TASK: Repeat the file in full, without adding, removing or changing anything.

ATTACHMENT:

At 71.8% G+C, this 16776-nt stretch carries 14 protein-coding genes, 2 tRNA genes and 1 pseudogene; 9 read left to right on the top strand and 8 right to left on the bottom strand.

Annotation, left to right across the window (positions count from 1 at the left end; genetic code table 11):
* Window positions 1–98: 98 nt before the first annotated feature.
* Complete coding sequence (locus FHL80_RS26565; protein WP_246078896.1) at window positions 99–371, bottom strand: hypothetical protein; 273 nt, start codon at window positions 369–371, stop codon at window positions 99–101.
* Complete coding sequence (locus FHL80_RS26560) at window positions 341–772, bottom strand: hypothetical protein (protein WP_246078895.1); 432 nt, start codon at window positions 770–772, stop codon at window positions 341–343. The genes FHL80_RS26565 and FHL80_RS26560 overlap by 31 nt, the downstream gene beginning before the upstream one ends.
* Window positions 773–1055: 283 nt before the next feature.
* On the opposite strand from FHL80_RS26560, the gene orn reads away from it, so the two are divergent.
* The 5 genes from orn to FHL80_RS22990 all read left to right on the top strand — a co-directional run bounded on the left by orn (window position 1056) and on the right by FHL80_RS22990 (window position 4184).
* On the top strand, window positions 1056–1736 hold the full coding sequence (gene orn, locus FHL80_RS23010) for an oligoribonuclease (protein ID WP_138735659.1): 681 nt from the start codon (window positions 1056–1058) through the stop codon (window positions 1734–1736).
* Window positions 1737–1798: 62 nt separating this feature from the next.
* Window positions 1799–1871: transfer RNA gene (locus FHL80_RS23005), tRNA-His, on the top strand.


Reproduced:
At 71.8% G+C, this 16776-nt stretch carries 14 protein-coding genes, 2 tRNA genes and 1 pseudogene; 9 read left to right on the top strand and 8 right to left on the bottom strand.

Annotation, left to right across the window (positions count from 1 at the left end; genetic code table 11):
* Window positions 1–98: 98 nt before the first annotated feature.
* Complete coding sequence (locus FHL80_RS26565; protein WP_246078896.1) at window positions 99–371, bottom strand: hypothetical protein; 273 nt, start codon at window positions 369–371, stop codon at window positions 99–101.
* Complete coding sequence (locus FHL80_RS26560) at window positions 341–772, bottom strand: hypothetical protein (protein WP_246078895.1); 432 nt, start codon at window positions 770–772, stop codon at window positions 341–343. The genes FHL80_RS26565 and FHL80_RS26560 overlap by 31 nt, the downstream gene beginning before the upstream one ends.
* Window positions 773–1055: 283 nt before the next feature.
* On the opposite strand from FHL80_RS26560, the gene orn reads away from it, so the two are divergent.
* The 5 genes from orn to FHL80_RS22990 all read left to right on the top strand — a co-directional run bounded on the left by orn (window position 1056) and on the right by FHL80_RS22990 (window position 4184).
* On the top strand, window positions 1056–1736 hold the full coding sequence (gene orn, locus FHL80_RS23010) for an oligoribonuclease (protein ID WP_138735659.1): 681 nt from the start codon (window positions 1056–1058) through the stop codon (window positions 1734–1736).
* Window positions 1737–1798: 62 nt separating this feature from the next.
* Window positions 1799–1871: transfer RNA gene (locus FHL80_RS23005), tRNA-His, on the top strand.